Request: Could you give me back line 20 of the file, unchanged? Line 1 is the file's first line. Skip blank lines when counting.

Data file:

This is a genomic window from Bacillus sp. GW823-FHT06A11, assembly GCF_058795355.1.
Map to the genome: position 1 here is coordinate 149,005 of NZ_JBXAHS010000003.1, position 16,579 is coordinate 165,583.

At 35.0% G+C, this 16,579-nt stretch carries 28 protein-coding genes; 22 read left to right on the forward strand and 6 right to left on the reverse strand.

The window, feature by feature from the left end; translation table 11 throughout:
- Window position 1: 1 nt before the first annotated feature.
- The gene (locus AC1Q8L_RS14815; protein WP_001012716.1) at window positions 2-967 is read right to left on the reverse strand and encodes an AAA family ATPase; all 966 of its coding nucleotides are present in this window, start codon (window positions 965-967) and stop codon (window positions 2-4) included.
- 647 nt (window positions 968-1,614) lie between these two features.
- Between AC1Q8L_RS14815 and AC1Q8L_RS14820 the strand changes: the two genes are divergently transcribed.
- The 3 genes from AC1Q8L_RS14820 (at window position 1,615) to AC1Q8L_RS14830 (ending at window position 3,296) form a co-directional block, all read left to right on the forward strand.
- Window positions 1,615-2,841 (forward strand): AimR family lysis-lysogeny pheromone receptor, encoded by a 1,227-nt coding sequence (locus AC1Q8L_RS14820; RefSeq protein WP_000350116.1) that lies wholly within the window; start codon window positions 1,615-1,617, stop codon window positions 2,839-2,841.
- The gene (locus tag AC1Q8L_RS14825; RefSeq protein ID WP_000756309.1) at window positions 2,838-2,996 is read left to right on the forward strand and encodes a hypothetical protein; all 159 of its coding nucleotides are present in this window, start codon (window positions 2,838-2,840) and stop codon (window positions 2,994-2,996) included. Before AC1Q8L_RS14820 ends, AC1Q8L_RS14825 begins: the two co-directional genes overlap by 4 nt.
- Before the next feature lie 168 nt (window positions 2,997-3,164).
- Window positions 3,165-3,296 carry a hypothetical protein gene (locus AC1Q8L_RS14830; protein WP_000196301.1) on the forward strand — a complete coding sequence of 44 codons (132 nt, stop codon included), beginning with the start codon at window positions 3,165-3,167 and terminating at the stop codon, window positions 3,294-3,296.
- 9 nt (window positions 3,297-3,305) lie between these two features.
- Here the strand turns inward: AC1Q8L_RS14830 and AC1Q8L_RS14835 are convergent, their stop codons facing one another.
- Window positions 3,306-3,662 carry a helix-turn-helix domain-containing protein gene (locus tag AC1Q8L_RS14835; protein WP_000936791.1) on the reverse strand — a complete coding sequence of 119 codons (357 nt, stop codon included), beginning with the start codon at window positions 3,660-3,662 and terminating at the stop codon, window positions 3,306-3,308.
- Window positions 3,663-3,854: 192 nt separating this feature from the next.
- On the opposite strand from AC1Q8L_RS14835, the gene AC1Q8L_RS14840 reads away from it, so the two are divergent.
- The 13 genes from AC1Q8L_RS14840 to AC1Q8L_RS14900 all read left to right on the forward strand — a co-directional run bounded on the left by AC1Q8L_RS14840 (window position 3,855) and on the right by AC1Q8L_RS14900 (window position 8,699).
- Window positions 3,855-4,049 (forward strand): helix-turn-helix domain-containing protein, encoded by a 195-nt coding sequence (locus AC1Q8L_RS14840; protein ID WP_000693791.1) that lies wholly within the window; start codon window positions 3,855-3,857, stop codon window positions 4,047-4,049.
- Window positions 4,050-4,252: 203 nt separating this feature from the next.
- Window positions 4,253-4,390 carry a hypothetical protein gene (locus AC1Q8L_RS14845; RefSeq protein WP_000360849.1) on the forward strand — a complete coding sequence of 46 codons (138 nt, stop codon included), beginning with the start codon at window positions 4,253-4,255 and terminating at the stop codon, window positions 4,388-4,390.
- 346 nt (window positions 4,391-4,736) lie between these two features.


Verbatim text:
- Window positions 3,855-4,049 (forward strand): helix-turn-helix domain-containing protein, encoded by a 195-nt coding sequence (locus AC1Q8L_RS14840; protein ID WP_000693791.1) that lies wholly within the window; start codon window positions 3,855-3,857, stop codon window positions 4,047-4,049.